Starke, Fla. -- Military retirees on the First Coat may be impacted bychanges in Tricare benefits that kick inlater this year.
Mitchell Hullum, 50, is concerned about the changes that may result inhim losing what is called Tricare Prime coverage.
"What bothers me the most these are our retired veterans," said Hullum who makes the hour drive to Jacksonville to get care at Naval Hospital Jacksonville.
A spokesperson for Tricare told First Coast News, "In general, Tricare Beneficiciaries living more than 40 miles from a military installation or BRAC site may be impacted."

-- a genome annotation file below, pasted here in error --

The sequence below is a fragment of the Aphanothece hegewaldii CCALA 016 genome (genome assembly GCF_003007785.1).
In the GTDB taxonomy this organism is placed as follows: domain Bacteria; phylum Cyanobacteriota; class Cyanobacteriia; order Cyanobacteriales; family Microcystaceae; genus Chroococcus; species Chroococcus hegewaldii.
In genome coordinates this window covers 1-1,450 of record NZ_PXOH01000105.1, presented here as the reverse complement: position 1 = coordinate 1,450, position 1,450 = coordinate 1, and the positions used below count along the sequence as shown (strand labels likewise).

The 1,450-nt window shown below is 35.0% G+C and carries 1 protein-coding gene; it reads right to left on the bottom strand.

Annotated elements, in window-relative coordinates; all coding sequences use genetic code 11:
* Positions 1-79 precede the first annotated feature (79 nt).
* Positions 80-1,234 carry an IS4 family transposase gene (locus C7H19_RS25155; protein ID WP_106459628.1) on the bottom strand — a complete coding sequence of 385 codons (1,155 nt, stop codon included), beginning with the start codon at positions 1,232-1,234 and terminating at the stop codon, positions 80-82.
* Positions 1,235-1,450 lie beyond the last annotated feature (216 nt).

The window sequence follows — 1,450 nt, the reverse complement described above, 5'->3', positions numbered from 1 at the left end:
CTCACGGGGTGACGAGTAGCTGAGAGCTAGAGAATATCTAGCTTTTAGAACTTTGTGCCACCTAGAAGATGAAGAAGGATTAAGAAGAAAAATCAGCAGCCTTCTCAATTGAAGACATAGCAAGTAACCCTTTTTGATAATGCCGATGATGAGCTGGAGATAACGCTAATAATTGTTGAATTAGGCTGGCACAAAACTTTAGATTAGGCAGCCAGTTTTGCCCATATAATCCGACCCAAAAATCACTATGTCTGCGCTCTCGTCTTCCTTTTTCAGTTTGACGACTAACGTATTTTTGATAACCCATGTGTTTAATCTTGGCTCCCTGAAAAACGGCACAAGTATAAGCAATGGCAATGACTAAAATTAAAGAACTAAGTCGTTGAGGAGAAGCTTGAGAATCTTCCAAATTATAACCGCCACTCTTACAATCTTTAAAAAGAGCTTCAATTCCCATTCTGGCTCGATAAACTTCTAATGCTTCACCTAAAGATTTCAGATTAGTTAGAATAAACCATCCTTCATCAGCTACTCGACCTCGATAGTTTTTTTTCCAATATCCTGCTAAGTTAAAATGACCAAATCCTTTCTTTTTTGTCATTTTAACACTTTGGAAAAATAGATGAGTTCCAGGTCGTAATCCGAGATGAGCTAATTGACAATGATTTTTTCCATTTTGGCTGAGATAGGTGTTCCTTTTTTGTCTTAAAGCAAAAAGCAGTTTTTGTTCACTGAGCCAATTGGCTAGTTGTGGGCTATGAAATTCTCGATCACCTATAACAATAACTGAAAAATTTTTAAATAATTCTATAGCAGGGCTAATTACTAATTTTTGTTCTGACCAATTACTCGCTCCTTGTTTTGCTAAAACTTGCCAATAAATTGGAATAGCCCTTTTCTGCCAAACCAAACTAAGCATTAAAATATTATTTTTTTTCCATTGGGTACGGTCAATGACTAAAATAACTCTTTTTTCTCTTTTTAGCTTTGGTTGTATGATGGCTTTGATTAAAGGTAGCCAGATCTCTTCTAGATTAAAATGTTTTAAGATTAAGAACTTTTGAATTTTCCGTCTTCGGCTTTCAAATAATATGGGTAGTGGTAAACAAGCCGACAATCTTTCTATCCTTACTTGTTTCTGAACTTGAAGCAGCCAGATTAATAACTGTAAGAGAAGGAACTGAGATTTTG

Chief Austin Camacho also noted that no activityduty members or their families will lose access toTricare Prime.
"Those affected who are within 100 miles of the remaining Prime Service Area will be able to re-enroll in Prime if they waive our normal drive time standards," said Camacho
Hullum says if Tricare Prime is no longer an option for him and his family his medical costs will go up significantly.
"I could easilyexpect to be spending $200-500 a month in medical," said Hullum who noteda big difference between Tricare Prime and Tricare Standard.
Tricare in a statement said all affectedbeneficiaries will be notified by mail.